WASHINGTON – Seven club owners in Prince George’s County are facing 16 indictments after allegedly violating tax, alcohol and licensing regulations.
Two of the clubs have been shut down.
Maryland Comptroller Peter Franchot says the club owners owe the state more than $700,000 in back taxes. He says once the audit is completed, they could end up owing more than $1 million.
“There’s a new Sheriff in town,” he says, warning that other businesses that don’t pay taxes will also be targeted in the near future.
He adds the dollars are desperately needed right now for education, health care and road maintenance.
Prince George’s County State’s Attorney Angela Alsobrooks says the charges brought against the club owners show there is no tolerance for businesses skirting taxes.
“These businesses have, we believe in most cases, blatantly avoided paying taxes and this is a crime and we will not tolerate it,” Alsobrooks says.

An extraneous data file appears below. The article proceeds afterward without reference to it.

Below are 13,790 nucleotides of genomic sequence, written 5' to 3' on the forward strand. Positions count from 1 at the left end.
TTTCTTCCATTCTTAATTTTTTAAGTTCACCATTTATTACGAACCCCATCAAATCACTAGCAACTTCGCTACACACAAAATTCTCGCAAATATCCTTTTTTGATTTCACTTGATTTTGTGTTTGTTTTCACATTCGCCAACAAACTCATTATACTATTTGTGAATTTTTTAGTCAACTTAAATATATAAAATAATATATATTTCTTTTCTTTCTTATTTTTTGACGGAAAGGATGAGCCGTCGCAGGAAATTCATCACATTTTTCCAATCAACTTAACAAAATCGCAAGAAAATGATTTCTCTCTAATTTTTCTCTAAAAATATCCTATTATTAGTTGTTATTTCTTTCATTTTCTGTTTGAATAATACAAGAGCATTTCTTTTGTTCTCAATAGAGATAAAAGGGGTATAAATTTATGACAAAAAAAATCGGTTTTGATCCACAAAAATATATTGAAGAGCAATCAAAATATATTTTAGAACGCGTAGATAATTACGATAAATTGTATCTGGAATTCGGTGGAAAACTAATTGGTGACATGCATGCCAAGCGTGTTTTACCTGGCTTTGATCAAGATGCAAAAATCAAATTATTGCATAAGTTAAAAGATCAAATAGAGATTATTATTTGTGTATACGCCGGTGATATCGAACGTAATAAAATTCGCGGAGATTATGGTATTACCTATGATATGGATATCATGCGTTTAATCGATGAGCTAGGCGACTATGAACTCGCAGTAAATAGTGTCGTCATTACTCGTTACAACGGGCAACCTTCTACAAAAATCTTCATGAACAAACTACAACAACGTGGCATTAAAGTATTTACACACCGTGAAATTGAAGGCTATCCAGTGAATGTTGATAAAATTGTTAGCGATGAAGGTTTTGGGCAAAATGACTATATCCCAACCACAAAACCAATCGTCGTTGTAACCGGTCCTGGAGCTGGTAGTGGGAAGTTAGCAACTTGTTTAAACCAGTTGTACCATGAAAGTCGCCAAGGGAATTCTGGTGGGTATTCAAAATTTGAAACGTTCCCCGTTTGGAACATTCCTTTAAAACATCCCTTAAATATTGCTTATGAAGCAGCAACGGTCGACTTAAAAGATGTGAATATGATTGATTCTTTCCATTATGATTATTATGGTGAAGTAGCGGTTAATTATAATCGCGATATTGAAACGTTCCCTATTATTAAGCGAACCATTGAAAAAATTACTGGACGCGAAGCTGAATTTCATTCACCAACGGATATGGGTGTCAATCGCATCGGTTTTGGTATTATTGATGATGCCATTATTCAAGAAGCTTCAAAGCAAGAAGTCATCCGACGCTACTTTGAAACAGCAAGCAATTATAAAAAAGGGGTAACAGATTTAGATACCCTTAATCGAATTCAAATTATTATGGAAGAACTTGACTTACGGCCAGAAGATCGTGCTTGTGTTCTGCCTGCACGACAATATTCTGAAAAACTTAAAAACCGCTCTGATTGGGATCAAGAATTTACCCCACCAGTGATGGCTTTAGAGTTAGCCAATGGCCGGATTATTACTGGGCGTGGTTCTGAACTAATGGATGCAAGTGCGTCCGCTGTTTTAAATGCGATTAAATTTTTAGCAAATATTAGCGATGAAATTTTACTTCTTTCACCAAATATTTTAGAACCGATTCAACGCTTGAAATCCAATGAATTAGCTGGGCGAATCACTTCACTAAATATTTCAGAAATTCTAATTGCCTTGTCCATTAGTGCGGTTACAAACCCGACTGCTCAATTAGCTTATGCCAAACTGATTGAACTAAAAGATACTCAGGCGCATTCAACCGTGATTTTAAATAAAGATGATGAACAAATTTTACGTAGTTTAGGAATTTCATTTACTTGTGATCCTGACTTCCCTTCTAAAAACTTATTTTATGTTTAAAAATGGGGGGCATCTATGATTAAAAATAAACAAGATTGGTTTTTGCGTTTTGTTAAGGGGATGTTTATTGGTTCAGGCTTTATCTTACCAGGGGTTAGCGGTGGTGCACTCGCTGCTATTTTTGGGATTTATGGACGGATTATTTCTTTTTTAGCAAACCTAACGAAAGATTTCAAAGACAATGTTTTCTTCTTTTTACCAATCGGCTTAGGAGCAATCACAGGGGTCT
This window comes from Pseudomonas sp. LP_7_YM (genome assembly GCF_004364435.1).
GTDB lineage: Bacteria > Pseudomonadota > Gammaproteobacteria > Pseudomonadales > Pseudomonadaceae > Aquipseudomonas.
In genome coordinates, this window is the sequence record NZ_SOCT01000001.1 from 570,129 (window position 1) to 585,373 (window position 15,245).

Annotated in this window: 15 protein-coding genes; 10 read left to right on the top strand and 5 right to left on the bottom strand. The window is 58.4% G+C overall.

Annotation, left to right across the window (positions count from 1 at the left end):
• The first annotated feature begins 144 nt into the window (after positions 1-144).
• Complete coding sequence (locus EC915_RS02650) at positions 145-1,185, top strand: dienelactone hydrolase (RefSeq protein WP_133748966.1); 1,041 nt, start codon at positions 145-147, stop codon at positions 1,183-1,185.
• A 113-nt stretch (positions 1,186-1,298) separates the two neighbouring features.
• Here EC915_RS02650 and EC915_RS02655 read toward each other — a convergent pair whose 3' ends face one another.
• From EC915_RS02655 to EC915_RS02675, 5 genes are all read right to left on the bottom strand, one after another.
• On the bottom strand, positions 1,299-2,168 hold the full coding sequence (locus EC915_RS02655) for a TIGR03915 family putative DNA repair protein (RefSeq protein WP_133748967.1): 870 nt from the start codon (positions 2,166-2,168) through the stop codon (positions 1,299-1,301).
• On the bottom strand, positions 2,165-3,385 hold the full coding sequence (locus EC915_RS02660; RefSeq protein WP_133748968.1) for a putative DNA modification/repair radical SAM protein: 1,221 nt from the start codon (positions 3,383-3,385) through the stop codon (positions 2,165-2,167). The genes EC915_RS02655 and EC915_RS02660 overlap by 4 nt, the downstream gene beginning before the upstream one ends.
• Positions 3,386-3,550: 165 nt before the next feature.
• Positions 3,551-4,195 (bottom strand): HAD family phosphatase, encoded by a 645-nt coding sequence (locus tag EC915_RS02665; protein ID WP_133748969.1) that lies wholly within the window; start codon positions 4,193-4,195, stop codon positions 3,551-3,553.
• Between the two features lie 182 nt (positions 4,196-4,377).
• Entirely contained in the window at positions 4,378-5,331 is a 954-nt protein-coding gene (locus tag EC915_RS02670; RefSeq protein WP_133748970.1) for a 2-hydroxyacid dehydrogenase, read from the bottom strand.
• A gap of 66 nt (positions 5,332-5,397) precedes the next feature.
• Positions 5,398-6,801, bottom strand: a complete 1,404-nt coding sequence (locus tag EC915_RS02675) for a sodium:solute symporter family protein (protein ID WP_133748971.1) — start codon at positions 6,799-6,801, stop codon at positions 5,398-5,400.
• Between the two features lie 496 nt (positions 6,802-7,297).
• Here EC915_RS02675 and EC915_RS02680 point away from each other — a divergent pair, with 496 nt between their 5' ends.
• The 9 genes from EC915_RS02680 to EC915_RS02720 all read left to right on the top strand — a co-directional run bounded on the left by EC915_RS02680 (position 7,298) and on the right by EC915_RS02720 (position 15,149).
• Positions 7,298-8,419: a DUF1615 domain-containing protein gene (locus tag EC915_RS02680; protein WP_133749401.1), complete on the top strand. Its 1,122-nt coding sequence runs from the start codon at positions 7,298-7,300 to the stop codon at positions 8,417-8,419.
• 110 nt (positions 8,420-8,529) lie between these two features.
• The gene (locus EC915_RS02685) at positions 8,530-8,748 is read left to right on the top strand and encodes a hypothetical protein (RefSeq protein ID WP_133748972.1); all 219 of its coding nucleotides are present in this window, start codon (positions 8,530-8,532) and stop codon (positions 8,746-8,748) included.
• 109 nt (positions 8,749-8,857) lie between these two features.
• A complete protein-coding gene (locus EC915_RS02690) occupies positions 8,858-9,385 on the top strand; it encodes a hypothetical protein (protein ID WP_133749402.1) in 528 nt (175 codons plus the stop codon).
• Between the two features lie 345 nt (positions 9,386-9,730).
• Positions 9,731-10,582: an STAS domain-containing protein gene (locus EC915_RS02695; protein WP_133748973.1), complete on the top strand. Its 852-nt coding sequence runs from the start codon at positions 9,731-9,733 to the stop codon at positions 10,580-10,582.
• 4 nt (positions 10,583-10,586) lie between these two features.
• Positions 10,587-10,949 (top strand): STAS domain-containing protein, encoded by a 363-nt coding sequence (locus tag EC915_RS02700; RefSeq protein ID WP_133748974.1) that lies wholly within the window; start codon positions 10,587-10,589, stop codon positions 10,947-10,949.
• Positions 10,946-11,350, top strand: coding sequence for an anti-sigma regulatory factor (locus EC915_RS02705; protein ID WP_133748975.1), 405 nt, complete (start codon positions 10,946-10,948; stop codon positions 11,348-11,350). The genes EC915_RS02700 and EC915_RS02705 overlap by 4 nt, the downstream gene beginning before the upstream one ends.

Many agencies came together to investigate the clubs, including Prince George’s County police and Maryland State Police. They conducted surveillance of the clubs in 2011.
Alsobrooks says some clubs didn’t have the proper permits to sell alcohol, some sold alcohol illegally and others didn’t tax cover charges.
The clubs include Puzzles Event Center in Suitland, De La Swan Event Atrium in Hyattsville, Let’s Chat in Suitland, Crossroads in Bladensburg, Plaza 23 in Fort Washington, Black Amethyst in Temple Hills and CFE Club in Forrestville.
Black Amethyst and CFE Club are the only two clubs that remain shut down. The others have complied and remain open.
Some of the offenses are felonies and punishable up to 5 years in prison.
Prince George’s County Chief of Police Mark Magaw says the closing of these clubs has had a positive impact on crime. Homicides are down 40 percent this year and overall crime is down county wide 5.5 percent.
Some of the clubs encourage crime and violence and surrounding areas have seen an improvment since the bust, Alsobrooks.